The book is not perfect – the argument is in places redundant, evidence presented is sometimes anecdotal rather than rigorously controlled, and the narration of how the authors were introduced to certain ideas can be tedious (Stuff like: ‘We went on vacation and went to a park and then stopped at this great little pub for tea, and there I picked up a magazine that had an article in it that captured my imagination, which led me to read other articles,’ etc.) but overall the strengths of the book outweigh these critiques. The language is accessible and straightforward, the analogies are strong and simple, and the overall message’s validity is supported quantitatively and qualitatively from dozens of directions. I’m glad to have read it, and already I can see that it has changed my perspective. When I ate breakfast this morning, I was thinking less about what I wanted to taste and more about what sort of “mulch” I wanted to be applying to my inner “garden” of microbes.

Recommended, especially if you haven’t already read Montgomery’s Dirt, or if you know anyone with diseases that result from chronic inflammation.

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7 April 2016

New GIGAmacro images of rock samples

Another week, another batch of new images produced on my home-based Magnify2 imaging system from GIGAmacro.

Leptaena brachiopod in (Mississippian?) limestone from Montana:
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Here’s the flip side of the same sample, with a lot of fenestrate bryozoans to see:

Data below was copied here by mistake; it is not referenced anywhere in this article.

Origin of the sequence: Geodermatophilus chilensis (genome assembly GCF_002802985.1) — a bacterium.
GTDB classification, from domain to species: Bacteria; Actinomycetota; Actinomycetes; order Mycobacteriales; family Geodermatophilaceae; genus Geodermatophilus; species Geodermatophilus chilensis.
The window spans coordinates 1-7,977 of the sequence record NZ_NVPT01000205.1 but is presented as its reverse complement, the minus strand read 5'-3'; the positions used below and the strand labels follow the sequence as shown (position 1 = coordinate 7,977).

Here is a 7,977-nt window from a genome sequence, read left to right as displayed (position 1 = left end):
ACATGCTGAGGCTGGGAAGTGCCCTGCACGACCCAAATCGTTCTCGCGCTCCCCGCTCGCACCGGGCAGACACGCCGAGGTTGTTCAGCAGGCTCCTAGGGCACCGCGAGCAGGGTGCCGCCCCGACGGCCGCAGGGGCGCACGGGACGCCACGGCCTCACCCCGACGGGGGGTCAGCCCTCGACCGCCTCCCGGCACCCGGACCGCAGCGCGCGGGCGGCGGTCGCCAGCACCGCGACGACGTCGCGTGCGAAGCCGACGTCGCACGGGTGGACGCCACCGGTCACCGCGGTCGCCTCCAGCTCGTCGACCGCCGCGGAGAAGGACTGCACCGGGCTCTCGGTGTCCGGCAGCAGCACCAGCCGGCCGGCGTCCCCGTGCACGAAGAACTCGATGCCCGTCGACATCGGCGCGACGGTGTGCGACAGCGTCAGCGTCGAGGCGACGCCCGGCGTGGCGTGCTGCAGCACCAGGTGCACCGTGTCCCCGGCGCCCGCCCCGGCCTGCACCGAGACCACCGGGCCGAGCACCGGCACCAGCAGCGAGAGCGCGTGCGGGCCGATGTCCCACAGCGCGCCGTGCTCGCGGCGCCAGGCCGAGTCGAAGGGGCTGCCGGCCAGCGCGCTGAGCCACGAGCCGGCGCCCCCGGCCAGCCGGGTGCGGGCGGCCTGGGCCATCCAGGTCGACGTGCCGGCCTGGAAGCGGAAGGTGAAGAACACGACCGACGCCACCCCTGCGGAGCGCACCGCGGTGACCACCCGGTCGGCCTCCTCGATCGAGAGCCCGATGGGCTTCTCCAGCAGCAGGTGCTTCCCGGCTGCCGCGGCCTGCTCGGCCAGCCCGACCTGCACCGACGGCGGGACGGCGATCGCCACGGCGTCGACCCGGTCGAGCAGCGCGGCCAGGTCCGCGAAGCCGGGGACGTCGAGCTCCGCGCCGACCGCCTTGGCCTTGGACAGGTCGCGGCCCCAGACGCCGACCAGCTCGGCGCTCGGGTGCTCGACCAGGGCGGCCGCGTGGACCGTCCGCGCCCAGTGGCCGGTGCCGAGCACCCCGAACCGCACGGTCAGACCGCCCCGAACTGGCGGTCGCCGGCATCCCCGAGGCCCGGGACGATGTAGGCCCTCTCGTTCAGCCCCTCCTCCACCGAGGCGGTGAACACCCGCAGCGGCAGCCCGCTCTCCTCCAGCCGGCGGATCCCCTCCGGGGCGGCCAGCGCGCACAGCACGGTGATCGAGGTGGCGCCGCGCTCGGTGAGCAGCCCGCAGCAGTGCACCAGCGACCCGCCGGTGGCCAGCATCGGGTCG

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Fault breccia from the Corona Heights Fault of San Francisco:
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Amygdular metabasalt from the western Sierra Nevada of California:
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Araucaria mirabilis gymnosperm cone fossil, from the Cerro Cuadrado Petrified Forest site (Mid-Jurassic) of Argentina:
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Glacial striations on a pebble from the latest-Devonian Spechty Kopf diamictite, exposed on Corridor H in West Virginia:
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As always, enjoy exploring them for details.

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2 April 2016

Five new GIGAmacro images

Here are a few new images I’ve been working on with my home-based Magnify2 imaging system from GIGAmacro.

Strophomenid brachiopods from Mississippian Mauch Chunk Formation, West Virginia:
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Boninite from New Caledonia:
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Lepidodendron scale-tree bark from Poland:
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Potassium feldspar crystal, from a pegmatite:
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Catoctin Formation greenstone from a feeder dike east of Linden, Virginia:
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Enjoy exploring them for details.